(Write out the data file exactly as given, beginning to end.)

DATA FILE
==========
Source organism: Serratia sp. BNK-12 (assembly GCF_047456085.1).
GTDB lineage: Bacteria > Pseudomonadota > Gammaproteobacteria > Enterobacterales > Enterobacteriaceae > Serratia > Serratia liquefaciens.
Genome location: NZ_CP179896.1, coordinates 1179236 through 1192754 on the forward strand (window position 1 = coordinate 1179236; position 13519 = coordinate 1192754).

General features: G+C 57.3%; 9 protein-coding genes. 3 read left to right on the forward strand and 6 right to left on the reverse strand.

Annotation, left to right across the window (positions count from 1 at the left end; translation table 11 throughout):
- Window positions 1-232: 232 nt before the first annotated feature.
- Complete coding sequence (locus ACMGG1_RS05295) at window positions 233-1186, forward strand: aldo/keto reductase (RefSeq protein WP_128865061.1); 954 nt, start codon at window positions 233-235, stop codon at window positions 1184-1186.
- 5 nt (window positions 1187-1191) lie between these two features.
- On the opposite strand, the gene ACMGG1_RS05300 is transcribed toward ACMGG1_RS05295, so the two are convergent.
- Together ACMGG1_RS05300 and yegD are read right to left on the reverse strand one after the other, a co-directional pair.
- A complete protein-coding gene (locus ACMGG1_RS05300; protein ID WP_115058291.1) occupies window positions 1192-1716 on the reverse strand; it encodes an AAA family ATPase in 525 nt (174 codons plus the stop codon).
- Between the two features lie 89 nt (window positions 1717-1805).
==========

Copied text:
Source organism: Serratia sp. BNK-12 (assembly GCF_047456085.1).
GTDB lineage: Bacteria > Pseudomonadota > Gammaproteobacteria > Enterobacterales > Enterobacteriaceae > Serratia > Serratia liquefaciens.
Genome location: NZ_CP179896.1, coordinates 1179236 through 1192754 on the forward strand (window position 1 = coordinate 1179236; position 13519 = coordinate 1192754).

General features: G+C 57.3%; 9 protein-coding genes. 3 read left to right on the forward strand and 6 right to left on the reverse strand.

Annotation, left to right across the window (positions count from 1 at the left end; translation table 11 throughout):
- Window positions 1-232: 232 nt before the first annotated feature.
- Complete coding sequence (locus ACMGG1_RS05295) at window positions 233-1186, forward strand: aldo/keto reductase (RefSeq protein WP_128865061.1); 954 nt, start codon at window positions 233-235, stop codon at window positions 1184-1186.
- 5 nt (window positions 1187-1191) lie between these two features.
- On the opposite strand, the gene ACMGG1_RS05300 is transcribed toward ACMGG1_RS05295, so the two are convergent.
- Together ACMGG1_RS05300 and yegD are read right to left on the reverse strand one after the other, a co-directional pair.
- A complete protein-coding gene (locus ACMGG1_RS05300; protein ID WP_115058291.1) occupies window positions 1192-1716 on the reverse strand; it encodes an AAA family ATPase in 525 nt (174 codons plus the stop codon).
- Between the two features lie 89 nt (window positions 1717-1805).